Summary and Rhetorical Analysis of “Letter from Birmingham Jail”

1697 Words Apr 15th, 2013 7 Pages
Summary and Rhetorical Analysis of “Letter from Birmingham Jail” Martin Luther King Jr. was arrested on April 12, 1963, in Birmingham, for protesting without a permit. The same day that King was arrested, a letter was written and signed by eight clergymen from Birmingham and titled “A Call for Unity”. The letter called for ending demonstrations and civil activities and indicated King as an “outsider”. On April 16, 1963, King responded to their letter with his own call, which has come to be known as his “Letter from Birmingham Jail.” King justified the nonviolent measures that sent him to jail and explained why the segregation laws against blacks in the south must be changed (356-371). At the beginning of this letter, King gives us …show more content…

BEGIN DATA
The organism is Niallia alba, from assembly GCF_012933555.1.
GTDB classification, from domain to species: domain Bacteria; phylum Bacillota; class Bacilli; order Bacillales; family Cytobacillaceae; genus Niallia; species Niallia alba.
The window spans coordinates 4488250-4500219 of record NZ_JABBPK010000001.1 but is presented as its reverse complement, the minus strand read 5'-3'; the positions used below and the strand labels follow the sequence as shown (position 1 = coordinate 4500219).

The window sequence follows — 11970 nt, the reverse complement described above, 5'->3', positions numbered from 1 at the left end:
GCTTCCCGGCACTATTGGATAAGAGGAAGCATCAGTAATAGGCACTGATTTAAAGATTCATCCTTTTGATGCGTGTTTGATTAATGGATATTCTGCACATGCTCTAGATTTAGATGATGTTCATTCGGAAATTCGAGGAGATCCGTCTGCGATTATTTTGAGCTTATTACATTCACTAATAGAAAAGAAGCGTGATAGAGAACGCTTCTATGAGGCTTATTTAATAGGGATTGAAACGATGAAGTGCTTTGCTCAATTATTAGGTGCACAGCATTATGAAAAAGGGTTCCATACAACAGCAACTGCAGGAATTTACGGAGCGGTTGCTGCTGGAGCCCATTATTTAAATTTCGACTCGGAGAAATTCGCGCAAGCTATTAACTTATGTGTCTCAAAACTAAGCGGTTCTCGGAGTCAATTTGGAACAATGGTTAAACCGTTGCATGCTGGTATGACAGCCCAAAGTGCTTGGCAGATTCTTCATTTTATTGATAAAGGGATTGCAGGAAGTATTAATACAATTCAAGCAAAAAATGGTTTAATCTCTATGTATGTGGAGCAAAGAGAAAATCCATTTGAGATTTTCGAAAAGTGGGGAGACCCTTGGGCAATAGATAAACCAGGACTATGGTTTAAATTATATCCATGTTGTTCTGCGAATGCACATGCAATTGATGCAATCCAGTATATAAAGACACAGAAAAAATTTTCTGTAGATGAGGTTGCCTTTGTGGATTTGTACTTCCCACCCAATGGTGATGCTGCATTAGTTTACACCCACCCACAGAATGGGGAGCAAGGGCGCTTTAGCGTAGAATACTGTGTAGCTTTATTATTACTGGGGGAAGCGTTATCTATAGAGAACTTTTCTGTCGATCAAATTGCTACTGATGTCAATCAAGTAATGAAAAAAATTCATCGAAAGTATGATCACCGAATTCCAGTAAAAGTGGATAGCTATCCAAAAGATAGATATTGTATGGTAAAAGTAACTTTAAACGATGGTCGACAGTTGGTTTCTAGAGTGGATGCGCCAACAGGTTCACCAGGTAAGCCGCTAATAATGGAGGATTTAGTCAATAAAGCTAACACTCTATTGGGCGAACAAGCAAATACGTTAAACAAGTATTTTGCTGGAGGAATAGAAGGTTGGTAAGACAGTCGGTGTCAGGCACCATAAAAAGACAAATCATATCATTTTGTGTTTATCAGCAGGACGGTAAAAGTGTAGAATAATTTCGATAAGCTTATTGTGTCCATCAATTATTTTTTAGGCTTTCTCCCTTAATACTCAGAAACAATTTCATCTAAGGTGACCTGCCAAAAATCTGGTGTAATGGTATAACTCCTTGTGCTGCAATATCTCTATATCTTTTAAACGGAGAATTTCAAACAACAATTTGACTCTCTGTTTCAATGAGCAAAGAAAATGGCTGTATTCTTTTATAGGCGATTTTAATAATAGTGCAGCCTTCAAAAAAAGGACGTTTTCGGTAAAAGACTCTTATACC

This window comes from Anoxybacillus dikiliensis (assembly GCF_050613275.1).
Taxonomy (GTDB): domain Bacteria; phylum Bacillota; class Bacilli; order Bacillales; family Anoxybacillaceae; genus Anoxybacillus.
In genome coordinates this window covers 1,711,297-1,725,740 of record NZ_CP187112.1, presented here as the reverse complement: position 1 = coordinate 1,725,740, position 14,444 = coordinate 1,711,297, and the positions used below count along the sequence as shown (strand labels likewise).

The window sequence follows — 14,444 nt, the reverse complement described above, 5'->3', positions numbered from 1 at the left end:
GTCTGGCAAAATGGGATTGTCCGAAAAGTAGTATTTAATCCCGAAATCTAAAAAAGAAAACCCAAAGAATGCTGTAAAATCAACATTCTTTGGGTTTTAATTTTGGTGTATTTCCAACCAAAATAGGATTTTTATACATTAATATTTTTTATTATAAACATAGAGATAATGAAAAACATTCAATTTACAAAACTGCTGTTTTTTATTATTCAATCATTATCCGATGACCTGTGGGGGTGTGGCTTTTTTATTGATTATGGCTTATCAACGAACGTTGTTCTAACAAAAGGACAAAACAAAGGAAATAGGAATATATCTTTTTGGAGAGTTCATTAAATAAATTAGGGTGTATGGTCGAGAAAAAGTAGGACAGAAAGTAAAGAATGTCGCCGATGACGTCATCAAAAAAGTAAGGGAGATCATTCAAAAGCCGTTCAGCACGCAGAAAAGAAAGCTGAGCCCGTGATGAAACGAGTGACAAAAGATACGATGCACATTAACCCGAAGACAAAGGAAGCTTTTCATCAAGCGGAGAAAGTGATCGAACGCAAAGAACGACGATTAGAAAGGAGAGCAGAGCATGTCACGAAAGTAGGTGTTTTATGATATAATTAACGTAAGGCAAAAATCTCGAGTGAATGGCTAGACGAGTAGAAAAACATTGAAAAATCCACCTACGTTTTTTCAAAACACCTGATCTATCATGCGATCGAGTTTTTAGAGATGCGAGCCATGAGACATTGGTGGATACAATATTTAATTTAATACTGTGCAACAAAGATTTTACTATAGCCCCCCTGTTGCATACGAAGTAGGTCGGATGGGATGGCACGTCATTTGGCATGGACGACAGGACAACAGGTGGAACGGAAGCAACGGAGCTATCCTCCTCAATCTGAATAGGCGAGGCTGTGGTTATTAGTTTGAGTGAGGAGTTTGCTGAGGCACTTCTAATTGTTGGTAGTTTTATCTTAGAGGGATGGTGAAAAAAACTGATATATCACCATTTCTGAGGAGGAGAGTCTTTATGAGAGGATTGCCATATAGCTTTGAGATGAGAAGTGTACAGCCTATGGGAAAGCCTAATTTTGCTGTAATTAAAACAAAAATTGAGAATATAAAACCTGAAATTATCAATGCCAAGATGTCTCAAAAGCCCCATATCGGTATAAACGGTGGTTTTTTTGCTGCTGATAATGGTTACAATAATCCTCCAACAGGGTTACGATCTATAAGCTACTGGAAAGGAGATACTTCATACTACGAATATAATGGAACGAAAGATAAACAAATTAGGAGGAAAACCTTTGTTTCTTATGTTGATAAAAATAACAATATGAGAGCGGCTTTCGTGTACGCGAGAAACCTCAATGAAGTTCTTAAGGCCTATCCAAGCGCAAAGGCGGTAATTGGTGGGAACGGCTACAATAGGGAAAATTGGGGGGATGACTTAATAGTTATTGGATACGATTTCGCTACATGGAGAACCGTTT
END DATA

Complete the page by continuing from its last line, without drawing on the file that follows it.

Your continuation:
As a result, it can make all American initiatively to support the civil rights movement. King’s adjectives also help him persuade the reader in this situation. When he says that the tears were “welling up” it adds imagery and the audience can actually picture this scene, and this will make people for guilty or sad. Also, at the following sentences in this letter, King mentions, “When you have seen; when you take; when you are hurried…” (360). The word "when" that he appear up to 11 times. King uses parallel construction to present the true stories to make the audience cannot stop struggling with the sad emotional in order to let they change their mind. Since it is associated with our life, our family, our friends based on the human level. It is a long difficult road that the whole American society had to face, and it let the clergymen introspect on their own initiative drive by the emotional. On top of that, King emphasizes the contrast between their rising hopes and crushing disappointments to make his point. The whites had again failed to live up to their promises to help work towards equality. King states they are the victims of a broken promise, "As in so many past experiences, our hopes had been blasted, and the shadow of deep disappointment settled upon us”(358). King made the white churches feel guilty for doing nothing to help the African American protests and violating morals established by the early church. King mentions the word…